Streetlab’s fixed-base driving simulator (Paris, France) was used in this study. The driving simulation was handled by SCANeR™ studio Software and displayed on an immersive visual system consisting of three full HD LCD 65” screens that provided a forward field of view of 180 degrees. The simulator was equipped with a fixed-base car seat, a Fanatec force-feedback steering wheel, Fanatec braking and throttle pedals, and speakers. Both auditory feedback (i.e., engine noise) and tactile feedback (i.e., when contact was made with the curb in a corner the steering wheel jerked) were provided. Two video cameras were used to provide recordings of the driver’s sessions. The driving parameters were recorded at the frequency of 60 Hz. The virtual driving environment was the former racetrack in Barcelona-Catalunya, Spain, and the vehicle being driven was a GP2 type car.
Participants attended two testing sessions. The first session was the selection session, during which potential participants completed the visual assessment and a Motion Sickness History Questionnaire MSHQ  to prevent unnecessary exposure to the driving simulation. The total duration of this session was 1h.
The second session was the driving simulator assessment. A 10–15 minutes practice drive preceded the test drive to allow the participant to become acquainted with the driving simulator and the track. The examiner issued a set of instructions to each subject before the run. Each racing driver was tested just once under each of the three visual conditions in a pseudo-random order. Participants could have a break whenever they wanted, so as to avoid Simulator Adaptation Syndrome (SAS). The total duration of the driving simulator session was around 1h.
The minimum number of participants required was determined by an a priori power analysis. Our objective was to compare the occurrence of accidents by visual condition and report the estimated ORs using a logistic regression (the analysis was modified during the revision process). To determine the number of observations required per group (n), we assumed that the accident rate expected in the control condition (Baseline) would be 5% and 20% in the monocular condition with a power of at least 90% and an α of .05. We collected 100 observations per group, or a minimum number of 17 participants, taking into account the number of tests per driving situation.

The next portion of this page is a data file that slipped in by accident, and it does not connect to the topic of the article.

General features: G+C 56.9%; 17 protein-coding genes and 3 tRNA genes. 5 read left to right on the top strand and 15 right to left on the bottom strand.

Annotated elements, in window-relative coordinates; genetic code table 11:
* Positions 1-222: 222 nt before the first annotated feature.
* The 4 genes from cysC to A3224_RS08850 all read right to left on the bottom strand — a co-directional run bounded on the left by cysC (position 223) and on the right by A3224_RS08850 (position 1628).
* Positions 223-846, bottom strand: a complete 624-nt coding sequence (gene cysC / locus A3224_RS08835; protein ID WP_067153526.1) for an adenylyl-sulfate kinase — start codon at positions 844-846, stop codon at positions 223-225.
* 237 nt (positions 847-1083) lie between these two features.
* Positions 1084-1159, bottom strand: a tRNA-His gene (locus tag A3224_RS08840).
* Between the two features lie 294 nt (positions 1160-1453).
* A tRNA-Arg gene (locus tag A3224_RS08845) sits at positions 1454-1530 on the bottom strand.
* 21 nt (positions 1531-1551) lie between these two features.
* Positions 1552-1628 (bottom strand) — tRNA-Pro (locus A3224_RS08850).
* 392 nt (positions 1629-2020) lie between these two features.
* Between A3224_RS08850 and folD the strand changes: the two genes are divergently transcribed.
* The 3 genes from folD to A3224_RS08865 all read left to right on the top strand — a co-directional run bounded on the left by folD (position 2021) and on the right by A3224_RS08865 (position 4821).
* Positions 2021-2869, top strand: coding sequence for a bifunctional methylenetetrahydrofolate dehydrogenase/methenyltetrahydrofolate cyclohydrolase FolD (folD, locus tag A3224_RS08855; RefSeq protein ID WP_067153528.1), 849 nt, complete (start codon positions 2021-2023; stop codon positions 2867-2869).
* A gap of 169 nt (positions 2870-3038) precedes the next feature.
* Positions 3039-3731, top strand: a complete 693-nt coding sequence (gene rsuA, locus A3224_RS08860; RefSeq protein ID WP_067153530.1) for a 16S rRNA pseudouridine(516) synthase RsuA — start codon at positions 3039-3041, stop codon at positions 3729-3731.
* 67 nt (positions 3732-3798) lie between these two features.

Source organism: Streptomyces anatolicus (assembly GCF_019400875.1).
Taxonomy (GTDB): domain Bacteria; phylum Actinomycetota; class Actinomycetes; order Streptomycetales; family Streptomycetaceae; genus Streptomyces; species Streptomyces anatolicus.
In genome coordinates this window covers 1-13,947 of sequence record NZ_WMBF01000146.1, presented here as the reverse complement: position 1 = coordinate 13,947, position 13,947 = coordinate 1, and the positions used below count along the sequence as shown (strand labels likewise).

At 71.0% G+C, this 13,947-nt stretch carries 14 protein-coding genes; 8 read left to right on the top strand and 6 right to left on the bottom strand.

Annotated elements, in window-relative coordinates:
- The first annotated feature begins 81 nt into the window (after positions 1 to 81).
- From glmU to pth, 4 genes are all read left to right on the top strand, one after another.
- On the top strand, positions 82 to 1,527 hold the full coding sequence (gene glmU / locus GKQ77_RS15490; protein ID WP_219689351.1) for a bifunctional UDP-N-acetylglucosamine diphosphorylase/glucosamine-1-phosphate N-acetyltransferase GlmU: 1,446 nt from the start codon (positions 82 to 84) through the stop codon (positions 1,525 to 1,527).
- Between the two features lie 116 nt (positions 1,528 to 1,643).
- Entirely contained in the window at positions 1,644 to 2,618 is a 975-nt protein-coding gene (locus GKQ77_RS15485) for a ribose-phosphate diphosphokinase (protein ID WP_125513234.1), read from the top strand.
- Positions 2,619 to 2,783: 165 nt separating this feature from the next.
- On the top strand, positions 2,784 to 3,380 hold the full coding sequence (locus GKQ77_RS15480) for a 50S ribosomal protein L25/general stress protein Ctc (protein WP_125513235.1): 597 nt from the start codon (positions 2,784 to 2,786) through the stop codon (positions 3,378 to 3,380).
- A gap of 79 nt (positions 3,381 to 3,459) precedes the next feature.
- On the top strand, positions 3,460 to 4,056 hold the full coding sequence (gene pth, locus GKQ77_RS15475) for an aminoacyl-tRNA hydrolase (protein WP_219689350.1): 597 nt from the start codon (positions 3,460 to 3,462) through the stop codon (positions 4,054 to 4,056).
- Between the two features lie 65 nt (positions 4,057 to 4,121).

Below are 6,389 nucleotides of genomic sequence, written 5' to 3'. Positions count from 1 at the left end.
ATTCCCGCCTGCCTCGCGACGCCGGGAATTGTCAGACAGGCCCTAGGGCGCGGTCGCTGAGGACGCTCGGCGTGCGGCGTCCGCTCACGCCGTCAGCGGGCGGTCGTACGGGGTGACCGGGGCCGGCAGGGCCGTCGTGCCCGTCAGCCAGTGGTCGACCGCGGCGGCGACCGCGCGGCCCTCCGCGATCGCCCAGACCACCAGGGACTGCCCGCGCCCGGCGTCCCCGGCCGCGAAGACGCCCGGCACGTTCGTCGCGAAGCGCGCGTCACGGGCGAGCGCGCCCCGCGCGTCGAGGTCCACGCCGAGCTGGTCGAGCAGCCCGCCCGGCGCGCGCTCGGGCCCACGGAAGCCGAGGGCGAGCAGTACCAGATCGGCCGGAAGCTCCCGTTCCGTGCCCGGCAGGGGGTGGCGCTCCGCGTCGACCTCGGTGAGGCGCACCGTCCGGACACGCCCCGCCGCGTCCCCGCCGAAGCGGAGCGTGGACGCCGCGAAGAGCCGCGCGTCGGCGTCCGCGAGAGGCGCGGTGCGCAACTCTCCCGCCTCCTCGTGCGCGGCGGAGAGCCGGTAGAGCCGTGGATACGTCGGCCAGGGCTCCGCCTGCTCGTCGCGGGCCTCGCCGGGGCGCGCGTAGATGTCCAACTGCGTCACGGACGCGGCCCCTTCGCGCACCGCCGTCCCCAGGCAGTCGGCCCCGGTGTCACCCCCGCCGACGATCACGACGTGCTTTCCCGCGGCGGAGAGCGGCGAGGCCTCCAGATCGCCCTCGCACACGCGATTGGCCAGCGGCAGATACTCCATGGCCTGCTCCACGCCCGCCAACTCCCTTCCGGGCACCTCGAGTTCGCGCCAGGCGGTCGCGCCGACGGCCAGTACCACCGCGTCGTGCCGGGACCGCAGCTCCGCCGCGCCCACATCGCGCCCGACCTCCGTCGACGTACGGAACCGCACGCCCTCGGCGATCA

A Generalized Linear Mixed Model (GLMM) with a logit link function was applied, using an R package named lme4 , in R  to study the likelihood (odds ratio) of collision risk given the visual condition of the racing drivers. The GLMM was used to account for the possible unobserved heterogeneity caused by repeated measures from the same individuals. The binary response variable was the involvement in an accident whereby 1 = accident and 0 = no accident. We set the normal vision condition as the reference condition. We assessed overdispersion for every model (the sum of the squared Pearson residuals should be χ2 distributed).
We also analyzed driver reaction time in crash avoidance using two-way repeated measures ANOVA. Data were controlled for normality, homogeneity of variances, and sphericity to insure adequate tests. In cases where the assumption of sphericity was violated, the Greenhouse-Geisser correction was applied. A threshold of p<.05 was considered significant. Dunnett’s and Newman–Keuls post-hoc multiple comparison tests were conducted to identify where differences among means existed.
We analyzed the relationships between reaction times and accident rate for each visual condition, regardless of the type of situation, using Pearson’s correlation.
The purpose of Experiment 1 was to investigate how simulated recent monocularity or MRV affects driving performance and particularly the detection of hazardous situations in front of the driver, within a horizontal field of vision of 120°.